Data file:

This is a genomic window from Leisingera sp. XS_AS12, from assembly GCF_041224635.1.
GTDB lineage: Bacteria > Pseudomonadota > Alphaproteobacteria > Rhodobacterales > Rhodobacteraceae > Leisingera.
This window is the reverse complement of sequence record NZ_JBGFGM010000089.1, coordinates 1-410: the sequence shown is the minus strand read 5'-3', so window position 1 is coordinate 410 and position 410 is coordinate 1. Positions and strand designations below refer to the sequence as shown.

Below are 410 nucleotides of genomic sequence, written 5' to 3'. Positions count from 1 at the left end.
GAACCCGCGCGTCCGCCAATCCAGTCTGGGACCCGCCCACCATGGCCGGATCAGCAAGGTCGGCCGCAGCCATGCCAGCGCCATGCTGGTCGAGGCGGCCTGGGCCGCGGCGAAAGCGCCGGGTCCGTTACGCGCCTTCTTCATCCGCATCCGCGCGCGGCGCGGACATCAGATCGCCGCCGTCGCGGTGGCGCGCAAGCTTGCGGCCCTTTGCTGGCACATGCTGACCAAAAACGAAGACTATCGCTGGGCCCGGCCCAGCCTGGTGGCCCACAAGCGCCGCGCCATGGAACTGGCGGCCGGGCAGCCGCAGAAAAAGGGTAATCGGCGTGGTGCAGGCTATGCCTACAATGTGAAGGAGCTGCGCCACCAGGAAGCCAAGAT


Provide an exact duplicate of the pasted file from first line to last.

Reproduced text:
This is a genomic window from Leisingera sp. XS_AS12, from assembly GCF_041224635.1.
GTDB lineage: Bacteria > Pseudomonadota > Alphaproteobacteria > Rhodobacterales > Rhodobacteraceae > Leisingera.
This window is the reverse complement of sequence record NZ_JBGFGM010000089.1, coordinates 1-410: the sequence shown is the minus strand read 5'-3', so window position 1 is coordinate 410 and position 410 is coordinate 1. Positions and strand designations below refer to the sequence as shown.

Below are 410 nucleotides of genomic sequence, written 5' to 3'. Positions count from 1 at the left end.
GAACCCGCGCGTCCGCCAATCCAGTCTGGGACCCGCCCACCATGGCCGGATCAGCAAGGTCGGCCGCAGCCATGCCAGCGCCATGCTGGTCGAGGCGGCCTGGGCCGCGGCGAAAGCGCCGGGTCCGTTACGCGCCTTCTTCATCCGCATCCGCGCGCGGCGCGGACATCAGATCGCCGCCGTCGCGGTGGCGCGCAAGCTTGCGGCCCTTTGCTGGCACATGCTGACCAAAAACGAAGACTATCGCTGGGCCCGGCCCAGCCTGGTGGCCCACAAGCGCCGCGCCATGGAACTGGCGGCCGGGCAGCCGCAGAAAAAGGGTAATCGGCGTGGTGCAGGCTATGCCTACAATGTGAAGGAGCTGCGCCACCAGGAAGCCAAGAT